34:23 Learning III: Meta-contextual perspective, imagining and shifting contexts of understanding. "a corrective change in the system of sets of alternatives from which choice is made" Puts self at risk. Questions become explosive.

36:22 Learning IV: change to level III, "probably does not occur in any adult living organisms on this earth"

38:59 "Double bind"

44:49 Habits of being that might be counter-intuitive

51:49 Participant observers constructed Wordles of students' blogs"

[Comment from Céline Keller:

"This is my favorite talk online: Open Ed 12 - Gardner Campbell Keynote - Ecologies of Yearning +Gardner Campbell

This is what I wrote about it 7 month ago:

"Academia is to knowledge what prostitution is to love; close enough on the surface but, to the nonsucker, not exactly the same thing." Nassim Nicholas Taleb

If you care about education and learning don't miss listening to Gardner Campbell!

As described on the #edcmooc resource page:

"(This lecture)...serves as a warning that what we really want - our utopia - is not necessarily to be found in the structures we are putting in place (or finding ourselves within)."
Love it."

I still mean it. This is great, listen."]

[More here: http://krustelkrammoocs.blogspot.com/2013/02/gardner-campbell-sense-of-wonder-how-to.html ]
2012  gardnercampbell  nassimtaleb  academia  web  participatory  learning  howwelearn  hierarchyoflearning  love  habituation  adaption  open  openeducation  coursera  gregorybateson  udacity  sebastianthrun  mooc  moocs  georgesiemens  stephendownes  davecormier  carolyeager  aleccouros  jimgroom  audreywatters  edupunk  jalfredprufrock  missingthepoint  highered  edx  highereducation  tseliot  rubrics  control  assessment  quantification  canon  administration  hierarchy  hierarchies  pedagogy  philosophy  doublebind  paranoia  hepephrenia  catatonia  mentalhealth  schizophrenia  life  grades  grading  seymourpapert  ecologiesofyearning  systems  systemsthinking  suppression  context  education  conditioning  pavlov  gamification  freedom  liberation  alankay  human  humans  humanism  agency  moreofthesame  metacontexts  unfinished  ongoing  lifelonglearning  cognition  communication  networkedtranscontextualism  transcontextualism  transcontextualsyndromes  apgartest  virginiaapgar  howweteach  scottmccloud  michaelchorost  georgedyson  opening  openness  orpheus  experience  consciousness  pur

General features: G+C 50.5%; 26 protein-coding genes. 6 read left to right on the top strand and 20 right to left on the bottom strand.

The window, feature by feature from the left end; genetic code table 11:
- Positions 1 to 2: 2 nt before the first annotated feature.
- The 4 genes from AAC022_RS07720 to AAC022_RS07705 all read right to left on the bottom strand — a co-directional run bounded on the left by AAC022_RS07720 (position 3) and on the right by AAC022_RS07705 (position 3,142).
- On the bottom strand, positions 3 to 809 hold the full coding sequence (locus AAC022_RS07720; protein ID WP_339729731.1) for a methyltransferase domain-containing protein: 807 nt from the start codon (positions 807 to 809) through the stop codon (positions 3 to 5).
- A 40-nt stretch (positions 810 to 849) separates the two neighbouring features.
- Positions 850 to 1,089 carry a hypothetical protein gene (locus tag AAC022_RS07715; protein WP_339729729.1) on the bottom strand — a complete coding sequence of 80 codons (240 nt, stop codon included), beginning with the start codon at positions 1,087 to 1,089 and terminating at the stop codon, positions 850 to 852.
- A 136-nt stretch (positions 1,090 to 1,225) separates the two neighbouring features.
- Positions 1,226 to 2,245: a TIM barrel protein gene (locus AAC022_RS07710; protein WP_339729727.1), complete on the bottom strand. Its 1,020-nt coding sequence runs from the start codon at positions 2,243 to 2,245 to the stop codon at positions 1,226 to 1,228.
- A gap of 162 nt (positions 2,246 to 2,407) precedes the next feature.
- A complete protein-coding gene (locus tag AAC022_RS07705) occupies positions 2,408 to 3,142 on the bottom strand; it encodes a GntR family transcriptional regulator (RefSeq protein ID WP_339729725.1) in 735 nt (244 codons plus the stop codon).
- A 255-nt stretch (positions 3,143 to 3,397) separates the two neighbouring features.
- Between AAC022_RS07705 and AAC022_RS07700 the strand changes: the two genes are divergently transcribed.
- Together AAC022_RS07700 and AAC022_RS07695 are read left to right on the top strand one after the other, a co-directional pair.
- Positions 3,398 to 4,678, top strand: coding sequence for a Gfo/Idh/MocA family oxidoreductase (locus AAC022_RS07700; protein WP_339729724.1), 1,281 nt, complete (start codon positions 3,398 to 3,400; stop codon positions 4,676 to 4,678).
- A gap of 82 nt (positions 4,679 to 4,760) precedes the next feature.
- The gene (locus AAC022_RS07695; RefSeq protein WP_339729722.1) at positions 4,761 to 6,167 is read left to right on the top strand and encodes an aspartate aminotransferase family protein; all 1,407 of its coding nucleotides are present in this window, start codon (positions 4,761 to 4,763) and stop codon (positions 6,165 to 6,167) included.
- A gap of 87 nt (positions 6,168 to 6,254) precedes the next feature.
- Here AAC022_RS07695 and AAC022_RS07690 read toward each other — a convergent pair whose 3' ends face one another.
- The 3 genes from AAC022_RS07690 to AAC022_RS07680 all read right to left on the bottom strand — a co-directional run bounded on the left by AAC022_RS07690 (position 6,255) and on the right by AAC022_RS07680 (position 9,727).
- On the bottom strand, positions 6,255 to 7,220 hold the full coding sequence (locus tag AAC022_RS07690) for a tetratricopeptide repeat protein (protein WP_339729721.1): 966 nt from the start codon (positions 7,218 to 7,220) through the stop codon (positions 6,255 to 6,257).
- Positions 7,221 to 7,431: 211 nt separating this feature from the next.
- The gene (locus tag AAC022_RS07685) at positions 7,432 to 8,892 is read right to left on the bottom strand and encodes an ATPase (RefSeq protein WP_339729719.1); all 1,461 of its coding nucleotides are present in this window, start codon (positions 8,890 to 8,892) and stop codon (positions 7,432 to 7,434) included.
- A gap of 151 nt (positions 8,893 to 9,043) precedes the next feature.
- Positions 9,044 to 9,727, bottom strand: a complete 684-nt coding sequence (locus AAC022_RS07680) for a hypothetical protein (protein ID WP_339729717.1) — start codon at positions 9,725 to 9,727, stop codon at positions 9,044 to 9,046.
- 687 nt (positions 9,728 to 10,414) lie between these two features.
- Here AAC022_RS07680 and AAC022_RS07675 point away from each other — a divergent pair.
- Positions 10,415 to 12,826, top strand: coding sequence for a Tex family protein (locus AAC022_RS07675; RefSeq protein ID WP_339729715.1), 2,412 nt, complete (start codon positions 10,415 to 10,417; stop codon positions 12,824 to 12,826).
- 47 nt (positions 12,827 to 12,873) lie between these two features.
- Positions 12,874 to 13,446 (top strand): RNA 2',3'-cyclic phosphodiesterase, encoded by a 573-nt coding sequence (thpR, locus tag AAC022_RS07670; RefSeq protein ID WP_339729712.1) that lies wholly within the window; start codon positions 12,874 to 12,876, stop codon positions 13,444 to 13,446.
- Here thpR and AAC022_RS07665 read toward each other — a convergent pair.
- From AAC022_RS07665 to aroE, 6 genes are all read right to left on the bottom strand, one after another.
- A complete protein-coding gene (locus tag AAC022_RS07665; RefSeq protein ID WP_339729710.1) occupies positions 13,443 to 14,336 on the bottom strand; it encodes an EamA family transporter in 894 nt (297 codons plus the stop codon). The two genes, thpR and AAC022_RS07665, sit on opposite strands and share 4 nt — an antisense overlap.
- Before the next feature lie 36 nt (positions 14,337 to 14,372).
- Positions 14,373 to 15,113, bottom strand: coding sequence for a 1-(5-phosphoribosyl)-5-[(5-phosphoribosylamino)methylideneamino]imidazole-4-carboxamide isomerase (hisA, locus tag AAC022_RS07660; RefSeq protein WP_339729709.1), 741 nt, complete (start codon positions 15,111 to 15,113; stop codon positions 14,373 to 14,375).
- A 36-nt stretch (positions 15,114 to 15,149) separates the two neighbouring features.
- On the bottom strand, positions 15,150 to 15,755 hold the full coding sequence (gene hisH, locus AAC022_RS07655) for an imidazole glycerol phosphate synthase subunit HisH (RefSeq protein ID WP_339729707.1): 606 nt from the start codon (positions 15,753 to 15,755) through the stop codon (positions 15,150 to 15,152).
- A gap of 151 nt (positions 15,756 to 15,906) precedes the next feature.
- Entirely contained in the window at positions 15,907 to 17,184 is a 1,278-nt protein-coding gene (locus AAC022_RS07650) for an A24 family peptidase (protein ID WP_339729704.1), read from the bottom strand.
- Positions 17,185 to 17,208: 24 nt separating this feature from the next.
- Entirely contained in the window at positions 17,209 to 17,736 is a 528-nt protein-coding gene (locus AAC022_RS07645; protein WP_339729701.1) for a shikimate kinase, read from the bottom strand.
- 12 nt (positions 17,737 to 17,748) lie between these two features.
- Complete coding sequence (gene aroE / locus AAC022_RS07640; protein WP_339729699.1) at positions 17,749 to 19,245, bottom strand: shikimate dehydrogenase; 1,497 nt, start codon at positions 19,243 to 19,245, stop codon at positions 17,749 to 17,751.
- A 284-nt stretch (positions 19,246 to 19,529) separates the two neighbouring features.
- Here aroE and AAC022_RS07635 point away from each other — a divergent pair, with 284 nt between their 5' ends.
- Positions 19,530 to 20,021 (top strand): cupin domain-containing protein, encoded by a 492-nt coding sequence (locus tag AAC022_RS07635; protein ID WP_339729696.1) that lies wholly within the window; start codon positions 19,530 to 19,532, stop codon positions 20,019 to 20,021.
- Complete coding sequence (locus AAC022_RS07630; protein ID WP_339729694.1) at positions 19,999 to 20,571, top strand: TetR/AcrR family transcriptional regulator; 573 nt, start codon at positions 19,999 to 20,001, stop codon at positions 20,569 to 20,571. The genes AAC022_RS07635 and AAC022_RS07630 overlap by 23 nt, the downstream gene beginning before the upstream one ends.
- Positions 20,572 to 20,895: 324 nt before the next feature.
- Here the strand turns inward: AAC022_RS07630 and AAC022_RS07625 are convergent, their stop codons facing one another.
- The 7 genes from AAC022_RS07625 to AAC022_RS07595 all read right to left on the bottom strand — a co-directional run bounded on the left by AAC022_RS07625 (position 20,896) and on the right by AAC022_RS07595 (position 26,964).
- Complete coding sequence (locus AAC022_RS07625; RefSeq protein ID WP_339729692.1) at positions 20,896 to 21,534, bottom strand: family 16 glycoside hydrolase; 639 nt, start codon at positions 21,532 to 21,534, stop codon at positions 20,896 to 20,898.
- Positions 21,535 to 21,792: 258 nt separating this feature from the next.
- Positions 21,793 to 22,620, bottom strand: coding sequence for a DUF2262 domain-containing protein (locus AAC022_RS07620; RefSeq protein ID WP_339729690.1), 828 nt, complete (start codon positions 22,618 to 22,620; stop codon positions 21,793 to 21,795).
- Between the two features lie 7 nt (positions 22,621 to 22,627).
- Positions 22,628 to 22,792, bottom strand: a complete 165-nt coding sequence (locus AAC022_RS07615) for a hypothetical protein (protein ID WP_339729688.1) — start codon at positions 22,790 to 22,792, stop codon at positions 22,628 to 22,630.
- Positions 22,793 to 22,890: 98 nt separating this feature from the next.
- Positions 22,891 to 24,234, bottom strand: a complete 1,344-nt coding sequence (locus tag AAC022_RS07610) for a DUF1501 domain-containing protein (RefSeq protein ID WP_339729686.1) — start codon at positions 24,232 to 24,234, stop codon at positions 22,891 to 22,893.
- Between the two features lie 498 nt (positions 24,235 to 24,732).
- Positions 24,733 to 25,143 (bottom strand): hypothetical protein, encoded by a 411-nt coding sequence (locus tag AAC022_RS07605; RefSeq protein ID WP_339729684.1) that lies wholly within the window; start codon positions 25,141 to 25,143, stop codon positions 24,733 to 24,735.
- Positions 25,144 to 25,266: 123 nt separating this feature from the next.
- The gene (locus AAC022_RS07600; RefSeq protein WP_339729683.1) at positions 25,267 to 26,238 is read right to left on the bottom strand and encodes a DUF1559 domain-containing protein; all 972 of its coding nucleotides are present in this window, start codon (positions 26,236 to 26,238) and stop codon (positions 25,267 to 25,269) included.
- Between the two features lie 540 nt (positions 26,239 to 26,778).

may 2014 by robertogreco
Chalkstar to Rockstar #05 - ds106 Is The 5th Dimension of Teaching and Learning - EdReach
[Linkrot, so here is the audio: http://ds106.us/2013/10/02/chalkstar-to-rockstar-05/ ]

"Have you ever taken an online course and wondered if you were really doing work that was worth the effort? How much did you interact with other people in your class? Did you feel alone?

Unfortunately, that’s how a lot of online courses tend to be. But not this one. Meet Jim Groom and Alan Levine, two of the minds behind what is now known simply as ds106. In this episode, I talk with Alan and Jim about how ds106 is different from anything you’ve ever heard about. We’ve got open learning platforms, criticisms of MOOCs, and shameless self promotion. You won’t be disappointed."

Some quotes:

"There's probably very little more exciting teaching happening in online learning than ds106. And that's why it's not a MOOC as Alan has made more than clear. It is a community and I think it has learned from the MOOCs and I'm not sure its roots are completely divorced from them, but it's about experimenting with online education rather than accepting the model of 'we're gonna broadcast a lecture and there's gonna be questions every five seconds and it's gonna be awesome because it's an LMS, it's just much bigger and I'm gonna have 150 thousand people and this is the future of ed.'"



"That's the other thing about edtech — it's the stupidest field ever. Everybody in it is stupid. They're like 'oh, my god, MOOCs, this is great!' and then for two years people are like 'This great, MOOCs we're gonna blow the…' No, it's an LMS with more people and completely uncompelling as it stands right now with all these corporate Udacitys and Courseras. You know, there's something that was learned from those early experiments from Downes and Siemens and they're awesome, but I think the point got missed real quick."



"It lost its status as a class, and it gained the status as a community."



"When the class started to jump the shark, the students knew it, and so the fractioned off and they created their own class called ds107 as a kind of like revolutionary moment. But it's like what you want — you want your students revolting, you want them to say you're full of crap, you know, go and it was kind of this amazing moment."